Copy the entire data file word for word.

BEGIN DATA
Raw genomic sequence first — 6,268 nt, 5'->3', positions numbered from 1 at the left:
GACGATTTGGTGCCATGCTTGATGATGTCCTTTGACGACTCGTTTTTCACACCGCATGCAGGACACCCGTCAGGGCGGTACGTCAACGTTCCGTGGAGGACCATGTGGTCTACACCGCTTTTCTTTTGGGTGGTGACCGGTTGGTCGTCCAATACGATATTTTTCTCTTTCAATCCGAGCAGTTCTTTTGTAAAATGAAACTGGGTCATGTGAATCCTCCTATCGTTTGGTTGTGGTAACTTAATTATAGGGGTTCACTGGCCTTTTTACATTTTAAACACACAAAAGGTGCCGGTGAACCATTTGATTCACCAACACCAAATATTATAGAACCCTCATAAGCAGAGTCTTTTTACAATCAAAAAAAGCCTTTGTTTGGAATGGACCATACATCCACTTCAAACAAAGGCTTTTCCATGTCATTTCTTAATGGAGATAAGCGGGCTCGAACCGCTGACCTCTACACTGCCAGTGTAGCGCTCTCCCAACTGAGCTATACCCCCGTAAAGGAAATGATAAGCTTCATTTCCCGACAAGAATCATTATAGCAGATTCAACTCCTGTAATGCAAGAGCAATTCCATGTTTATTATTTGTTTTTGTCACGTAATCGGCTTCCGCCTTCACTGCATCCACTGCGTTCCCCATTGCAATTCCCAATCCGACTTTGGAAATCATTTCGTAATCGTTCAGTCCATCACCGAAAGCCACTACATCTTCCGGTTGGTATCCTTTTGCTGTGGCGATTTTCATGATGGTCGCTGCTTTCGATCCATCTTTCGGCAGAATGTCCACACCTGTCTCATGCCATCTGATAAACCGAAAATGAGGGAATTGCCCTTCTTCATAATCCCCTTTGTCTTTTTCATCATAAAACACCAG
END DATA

Raw genomic sequence first — 6,268 nt, 5'->3', positions numbered from 1 at the left:
GACGATTTGGTGCCATGCTTGATGATGTCCTTTGACGACTCGTTTTTCACACCGCATGCAGGACACCCGTCAGGGCGGTACGTCAACGTTCCGTGGAGGACCATGTGGTCTACACCGCTTTTCTTTTGGGTGGTGACCGGTTGGTCGTCCAATACGATATTTTTCTCTTTCAATCCGAGCAGTTCTTTTGTAAAATGAAACTGGGTCATGTGAATCCTCCTATCGTTTGGTTGTGGTAACTTAATTATAGGGGTTCACTGGCCTTTTTACATTTTAAACACACAAAAGGTGCCGGTGAACCATTTGATTCACCAACACCAAATATTATAGAACCCTCATAAGCAGAGTCTTTTTACAATCAAAAAAAGCCTTTGTTTGGAATGGACCATACATCCACTTCAAACAAAGGCTTTTCCATGTCATTTCTTAATGGAGATAAGCGGGCTCGAACCGCTGACCTCTACACTGCCAGTGTAGCGCTCTCCCAACTGAGCTATACCCCCGTAAAGGAAATGATAAGCTTCATTTCCCGACAAGAATCATTATAGCAGATTCAACTCCTGTAATGCAAGAGCAATTCCATGTTTATTATTTGTTTTTGTCACGTAATCGGCTTCCGCCTTCACTGCATCCACTGCGTTCCCCATTGCAATTCCCAATCCGACTTTGGAAATCATTTCGTAATCGTTCAGTCCATCACCGAAAGCCACTACATCTTCCGGTTGGTATCCTTTTGCTGTGGCGATTTTCATGATGGTCGCTGCTTTCGATCCATCTTTCGGCAGAATGTCCACACCTGTCTCATGCCATCTGATAAACCGAAAATGAGGGAATTGCCCTTCTTCATAATCCCCTTTGTCTTTTTCATCATAAAACACCAG